Le paradoxe des maladies non transmissibles

WELLINGTON – Albert Einstein est notamment célèbre pour sa formule « Tout devrait être rendu aussi simple que possible, mais pas plus simple. » Pourtant, les discussions actuelles sur l’épidémie mondiale des maladies non transmissibles (les MNT : également appelées maladies chroniques, telles que les maladies cardiaques, AVC, diabètes et cancers) semblent ignorer ce conseil. Les décideurs politiques ont jusqu’ici excessivement simplifié cette question, en se concentrant sur la prévalence croissante des MNT – le nombre élevé d’individus atteints de ces maladies – qui, je l’affirme, ne constitue pas le réel problème.

Il est vrai que la quasi-totalité des régions du monde connait actuellement une augmentation de la prévalence des MNT – en partie en raison du fait que, le nombre de décès par lésions et maladies infectieuses aiguës étant en déclin, les populations vivent assez longtemps pour développer ces maladies. Toutefois, les MNT sont en augmentation pour de nombreuses autres raisons démographiques et épidémiologiques – dont la compréhension est porteuse d’implications s’agissant des politiques de santé publique, et même du développement économique.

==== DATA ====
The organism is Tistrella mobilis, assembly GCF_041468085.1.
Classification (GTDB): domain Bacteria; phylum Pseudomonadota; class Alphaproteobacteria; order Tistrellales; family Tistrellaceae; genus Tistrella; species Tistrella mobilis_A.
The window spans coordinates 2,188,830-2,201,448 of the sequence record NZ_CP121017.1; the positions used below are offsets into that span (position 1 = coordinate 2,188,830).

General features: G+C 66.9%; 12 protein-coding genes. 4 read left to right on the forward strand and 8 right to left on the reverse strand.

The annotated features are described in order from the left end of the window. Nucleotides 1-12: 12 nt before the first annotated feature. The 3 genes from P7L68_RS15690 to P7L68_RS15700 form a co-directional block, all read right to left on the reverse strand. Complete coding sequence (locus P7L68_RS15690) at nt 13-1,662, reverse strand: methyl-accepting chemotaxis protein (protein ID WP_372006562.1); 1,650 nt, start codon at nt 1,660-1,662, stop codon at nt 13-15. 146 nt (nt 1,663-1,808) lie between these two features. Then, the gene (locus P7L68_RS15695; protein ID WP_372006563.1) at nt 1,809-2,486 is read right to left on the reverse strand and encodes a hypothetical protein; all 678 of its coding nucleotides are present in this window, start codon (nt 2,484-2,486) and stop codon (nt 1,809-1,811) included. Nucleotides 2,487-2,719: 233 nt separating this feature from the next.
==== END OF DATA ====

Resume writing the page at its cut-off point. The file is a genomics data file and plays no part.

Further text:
Dans la majeure partie du monde, les populations sont en croissance et connaissent corrélativement un vieillissement. La prévalence de la plupart des MNT augmente avec l’âge – une conséquence de l'exposition cumulée aux facteurs de risque (notamment les comportements à risque comme le tabagisme, et les facteurs de risque biologiques comme la pression artérielle élevée) pendant toute une vie. Toutes choses étant égales, des populations plus nombreuses et plus âgées impliquent davantage d’individus atteints de MNT.

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